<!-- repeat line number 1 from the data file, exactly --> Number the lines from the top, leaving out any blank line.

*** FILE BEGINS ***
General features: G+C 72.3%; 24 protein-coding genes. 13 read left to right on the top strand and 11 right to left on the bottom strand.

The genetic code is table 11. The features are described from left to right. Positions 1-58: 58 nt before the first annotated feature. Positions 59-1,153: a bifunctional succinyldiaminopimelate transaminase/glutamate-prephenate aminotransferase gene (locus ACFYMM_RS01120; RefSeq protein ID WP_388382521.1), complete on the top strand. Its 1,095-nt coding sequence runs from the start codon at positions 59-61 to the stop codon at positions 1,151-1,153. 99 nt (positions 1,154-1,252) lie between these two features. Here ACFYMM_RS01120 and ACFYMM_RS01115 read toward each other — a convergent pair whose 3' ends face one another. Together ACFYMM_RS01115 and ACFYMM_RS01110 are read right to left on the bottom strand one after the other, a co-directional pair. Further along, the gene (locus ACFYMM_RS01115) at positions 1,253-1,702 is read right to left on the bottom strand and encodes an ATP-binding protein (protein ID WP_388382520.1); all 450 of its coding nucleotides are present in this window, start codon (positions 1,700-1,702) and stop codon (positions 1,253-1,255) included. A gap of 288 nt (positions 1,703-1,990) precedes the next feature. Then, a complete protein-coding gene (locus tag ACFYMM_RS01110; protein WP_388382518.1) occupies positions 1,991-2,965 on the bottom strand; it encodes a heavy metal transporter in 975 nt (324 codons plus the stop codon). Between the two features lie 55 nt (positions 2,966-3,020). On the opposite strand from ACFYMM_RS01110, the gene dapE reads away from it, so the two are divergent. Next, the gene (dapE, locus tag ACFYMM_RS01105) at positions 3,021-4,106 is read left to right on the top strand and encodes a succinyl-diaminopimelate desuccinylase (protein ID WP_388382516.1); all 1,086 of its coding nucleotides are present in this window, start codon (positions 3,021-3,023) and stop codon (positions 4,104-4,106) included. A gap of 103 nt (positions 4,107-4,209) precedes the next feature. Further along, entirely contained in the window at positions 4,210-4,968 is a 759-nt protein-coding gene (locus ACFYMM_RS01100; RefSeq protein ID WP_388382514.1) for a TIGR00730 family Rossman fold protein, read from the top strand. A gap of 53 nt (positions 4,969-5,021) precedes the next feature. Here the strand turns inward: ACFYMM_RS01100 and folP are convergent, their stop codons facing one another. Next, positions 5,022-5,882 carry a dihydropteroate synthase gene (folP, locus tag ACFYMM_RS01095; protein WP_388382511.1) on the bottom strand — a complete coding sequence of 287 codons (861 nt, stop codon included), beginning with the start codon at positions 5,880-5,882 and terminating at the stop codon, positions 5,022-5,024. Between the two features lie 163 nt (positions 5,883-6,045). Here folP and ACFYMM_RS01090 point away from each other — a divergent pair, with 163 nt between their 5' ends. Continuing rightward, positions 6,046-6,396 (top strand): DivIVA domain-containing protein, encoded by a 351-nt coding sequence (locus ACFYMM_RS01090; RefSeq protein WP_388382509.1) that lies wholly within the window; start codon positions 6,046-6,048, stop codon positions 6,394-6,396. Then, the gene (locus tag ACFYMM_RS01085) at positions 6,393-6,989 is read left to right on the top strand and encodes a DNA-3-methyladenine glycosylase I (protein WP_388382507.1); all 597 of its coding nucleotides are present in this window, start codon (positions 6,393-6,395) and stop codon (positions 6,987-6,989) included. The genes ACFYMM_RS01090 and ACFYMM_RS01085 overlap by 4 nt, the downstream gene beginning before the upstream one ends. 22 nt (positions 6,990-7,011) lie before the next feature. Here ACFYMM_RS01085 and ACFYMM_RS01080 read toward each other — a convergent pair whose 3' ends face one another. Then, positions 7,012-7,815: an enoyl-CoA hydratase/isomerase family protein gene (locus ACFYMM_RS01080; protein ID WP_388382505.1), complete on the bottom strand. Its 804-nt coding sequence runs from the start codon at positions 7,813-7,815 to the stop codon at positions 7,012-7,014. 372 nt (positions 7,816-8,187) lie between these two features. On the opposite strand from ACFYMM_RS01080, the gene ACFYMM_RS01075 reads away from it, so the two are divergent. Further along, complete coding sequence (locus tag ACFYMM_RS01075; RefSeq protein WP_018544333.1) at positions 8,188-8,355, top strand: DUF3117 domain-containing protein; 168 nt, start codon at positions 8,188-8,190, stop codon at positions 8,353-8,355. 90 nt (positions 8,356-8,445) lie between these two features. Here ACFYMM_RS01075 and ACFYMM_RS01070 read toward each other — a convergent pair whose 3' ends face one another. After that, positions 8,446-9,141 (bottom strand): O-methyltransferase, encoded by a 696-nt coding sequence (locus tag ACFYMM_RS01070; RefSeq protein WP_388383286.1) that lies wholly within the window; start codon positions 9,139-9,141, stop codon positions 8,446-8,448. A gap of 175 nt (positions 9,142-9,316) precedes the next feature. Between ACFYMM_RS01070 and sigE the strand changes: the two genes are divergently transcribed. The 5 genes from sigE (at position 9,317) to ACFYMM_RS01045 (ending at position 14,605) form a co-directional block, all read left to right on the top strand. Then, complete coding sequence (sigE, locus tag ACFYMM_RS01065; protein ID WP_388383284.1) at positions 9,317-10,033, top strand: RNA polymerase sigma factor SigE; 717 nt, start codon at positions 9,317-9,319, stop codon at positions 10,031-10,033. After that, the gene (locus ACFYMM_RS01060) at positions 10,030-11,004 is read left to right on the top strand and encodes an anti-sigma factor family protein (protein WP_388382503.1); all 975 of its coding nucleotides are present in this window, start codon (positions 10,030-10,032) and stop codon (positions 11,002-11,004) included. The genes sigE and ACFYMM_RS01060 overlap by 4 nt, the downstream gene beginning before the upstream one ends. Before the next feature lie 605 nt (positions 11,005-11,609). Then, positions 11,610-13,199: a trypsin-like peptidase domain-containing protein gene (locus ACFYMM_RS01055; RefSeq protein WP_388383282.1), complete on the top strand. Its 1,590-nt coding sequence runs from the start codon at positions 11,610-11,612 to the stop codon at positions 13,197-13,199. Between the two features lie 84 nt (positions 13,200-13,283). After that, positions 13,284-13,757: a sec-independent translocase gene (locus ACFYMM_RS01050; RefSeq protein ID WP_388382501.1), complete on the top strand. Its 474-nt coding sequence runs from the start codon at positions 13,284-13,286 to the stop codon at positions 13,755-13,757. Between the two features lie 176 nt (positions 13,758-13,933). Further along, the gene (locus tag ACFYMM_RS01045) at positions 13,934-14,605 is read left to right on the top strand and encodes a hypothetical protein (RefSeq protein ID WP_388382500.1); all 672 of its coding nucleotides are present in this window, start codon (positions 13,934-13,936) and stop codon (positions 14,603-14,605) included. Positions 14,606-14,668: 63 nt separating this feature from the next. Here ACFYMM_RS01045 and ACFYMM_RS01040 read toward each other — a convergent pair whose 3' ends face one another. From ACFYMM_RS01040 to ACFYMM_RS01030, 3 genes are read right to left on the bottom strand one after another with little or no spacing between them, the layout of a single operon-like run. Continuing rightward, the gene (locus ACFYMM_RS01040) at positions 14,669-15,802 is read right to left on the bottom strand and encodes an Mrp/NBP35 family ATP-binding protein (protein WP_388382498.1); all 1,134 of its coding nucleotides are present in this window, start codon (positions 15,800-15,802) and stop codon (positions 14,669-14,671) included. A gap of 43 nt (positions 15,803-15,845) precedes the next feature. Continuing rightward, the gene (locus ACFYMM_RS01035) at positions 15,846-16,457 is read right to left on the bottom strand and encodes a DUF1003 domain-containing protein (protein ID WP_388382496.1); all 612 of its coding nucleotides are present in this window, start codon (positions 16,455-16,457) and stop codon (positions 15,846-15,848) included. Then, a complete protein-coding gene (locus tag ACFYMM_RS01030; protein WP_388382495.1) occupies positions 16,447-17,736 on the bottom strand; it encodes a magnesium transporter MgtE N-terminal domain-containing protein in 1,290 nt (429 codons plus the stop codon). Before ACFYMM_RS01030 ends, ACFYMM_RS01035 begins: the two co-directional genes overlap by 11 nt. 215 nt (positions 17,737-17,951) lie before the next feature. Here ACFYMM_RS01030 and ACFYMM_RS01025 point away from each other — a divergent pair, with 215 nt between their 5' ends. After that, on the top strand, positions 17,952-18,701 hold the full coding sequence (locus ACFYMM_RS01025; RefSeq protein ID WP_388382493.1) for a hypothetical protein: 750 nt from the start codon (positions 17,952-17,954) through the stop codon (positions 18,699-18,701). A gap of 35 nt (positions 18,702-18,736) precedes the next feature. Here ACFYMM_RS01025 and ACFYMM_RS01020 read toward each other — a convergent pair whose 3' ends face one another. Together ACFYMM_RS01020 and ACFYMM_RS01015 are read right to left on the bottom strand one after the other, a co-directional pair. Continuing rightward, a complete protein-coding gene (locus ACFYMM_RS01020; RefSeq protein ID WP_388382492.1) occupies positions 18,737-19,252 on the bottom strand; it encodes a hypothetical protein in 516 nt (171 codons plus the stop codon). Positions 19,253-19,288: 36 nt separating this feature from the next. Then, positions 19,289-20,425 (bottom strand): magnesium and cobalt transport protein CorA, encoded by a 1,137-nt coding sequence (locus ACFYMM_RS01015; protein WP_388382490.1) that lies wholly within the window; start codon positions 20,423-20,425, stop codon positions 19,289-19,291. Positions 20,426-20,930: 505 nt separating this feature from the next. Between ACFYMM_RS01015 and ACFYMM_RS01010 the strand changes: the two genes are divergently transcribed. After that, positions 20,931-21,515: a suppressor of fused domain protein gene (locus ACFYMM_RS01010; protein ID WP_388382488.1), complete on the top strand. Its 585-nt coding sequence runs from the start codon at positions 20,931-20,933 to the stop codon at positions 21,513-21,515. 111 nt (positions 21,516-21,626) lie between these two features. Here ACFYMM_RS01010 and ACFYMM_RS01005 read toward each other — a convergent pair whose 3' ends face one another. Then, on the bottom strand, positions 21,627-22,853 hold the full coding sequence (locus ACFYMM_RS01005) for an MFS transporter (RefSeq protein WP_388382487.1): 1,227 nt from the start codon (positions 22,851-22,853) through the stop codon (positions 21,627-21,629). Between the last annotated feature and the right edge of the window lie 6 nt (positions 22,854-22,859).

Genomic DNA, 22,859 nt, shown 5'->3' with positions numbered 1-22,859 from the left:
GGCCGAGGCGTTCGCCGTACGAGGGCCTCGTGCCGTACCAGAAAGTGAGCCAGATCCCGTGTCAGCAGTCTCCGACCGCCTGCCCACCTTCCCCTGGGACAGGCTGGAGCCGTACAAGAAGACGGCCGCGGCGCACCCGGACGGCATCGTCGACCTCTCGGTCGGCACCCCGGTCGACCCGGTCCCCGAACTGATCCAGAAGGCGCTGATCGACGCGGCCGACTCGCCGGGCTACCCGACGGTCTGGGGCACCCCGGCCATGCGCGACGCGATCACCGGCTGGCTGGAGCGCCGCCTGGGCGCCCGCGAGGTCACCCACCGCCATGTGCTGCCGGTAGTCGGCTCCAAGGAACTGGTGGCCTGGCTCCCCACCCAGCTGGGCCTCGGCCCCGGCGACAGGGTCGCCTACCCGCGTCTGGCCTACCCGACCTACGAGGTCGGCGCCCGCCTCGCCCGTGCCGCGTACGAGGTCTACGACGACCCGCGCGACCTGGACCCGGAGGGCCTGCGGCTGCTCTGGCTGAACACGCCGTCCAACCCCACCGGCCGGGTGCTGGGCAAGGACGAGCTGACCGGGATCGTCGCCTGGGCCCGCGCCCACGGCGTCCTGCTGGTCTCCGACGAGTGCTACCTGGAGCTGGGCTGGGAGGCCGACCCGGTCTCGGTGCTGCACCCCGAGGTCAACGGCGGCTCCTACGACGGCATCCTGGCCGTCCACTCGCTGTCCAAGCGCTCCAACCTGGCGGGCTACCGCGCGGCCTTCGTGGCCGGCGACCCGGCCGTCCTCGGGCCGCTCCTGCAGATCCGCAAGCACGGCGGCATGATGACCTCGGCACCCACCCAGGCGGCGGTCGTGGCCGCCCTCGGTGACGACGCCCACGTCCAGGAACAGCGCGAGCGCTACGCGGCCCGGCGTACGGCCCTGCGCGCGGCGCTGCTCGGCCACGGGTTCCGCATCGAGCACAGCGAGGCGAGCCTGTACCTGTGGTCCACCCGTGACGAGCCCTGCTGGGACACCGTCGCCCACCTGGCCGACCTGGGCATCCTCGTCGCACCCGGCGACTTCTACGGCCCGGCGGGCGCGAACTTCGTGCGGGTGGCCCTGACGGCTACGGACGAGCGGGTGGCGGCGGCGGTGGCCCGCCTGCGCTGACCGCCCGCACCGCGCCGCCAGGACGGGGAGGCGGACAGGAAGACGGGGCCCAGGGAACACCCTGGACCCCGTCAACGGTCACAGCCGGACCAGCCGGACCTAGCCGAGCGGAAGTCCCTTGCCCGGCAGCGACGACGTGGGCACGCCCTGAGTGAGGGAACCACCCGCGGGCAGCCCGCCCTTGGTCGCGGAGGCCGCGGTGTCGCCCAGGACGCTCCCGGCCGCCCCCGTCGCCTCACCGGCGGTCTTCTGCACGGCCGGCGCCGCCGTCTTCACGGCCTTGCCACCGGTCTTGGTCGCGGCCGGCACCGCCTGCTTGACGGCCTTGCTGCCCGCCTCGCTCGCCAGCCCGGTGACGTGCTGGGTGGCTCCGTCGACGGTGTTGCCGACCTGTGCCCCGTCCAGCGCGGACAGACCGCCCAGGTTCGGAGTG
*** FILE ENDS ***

General features: G+C 72.3%; 24 protein-coding genes. 13 read left to right on the top strand and 11 right to left on the bottom strand.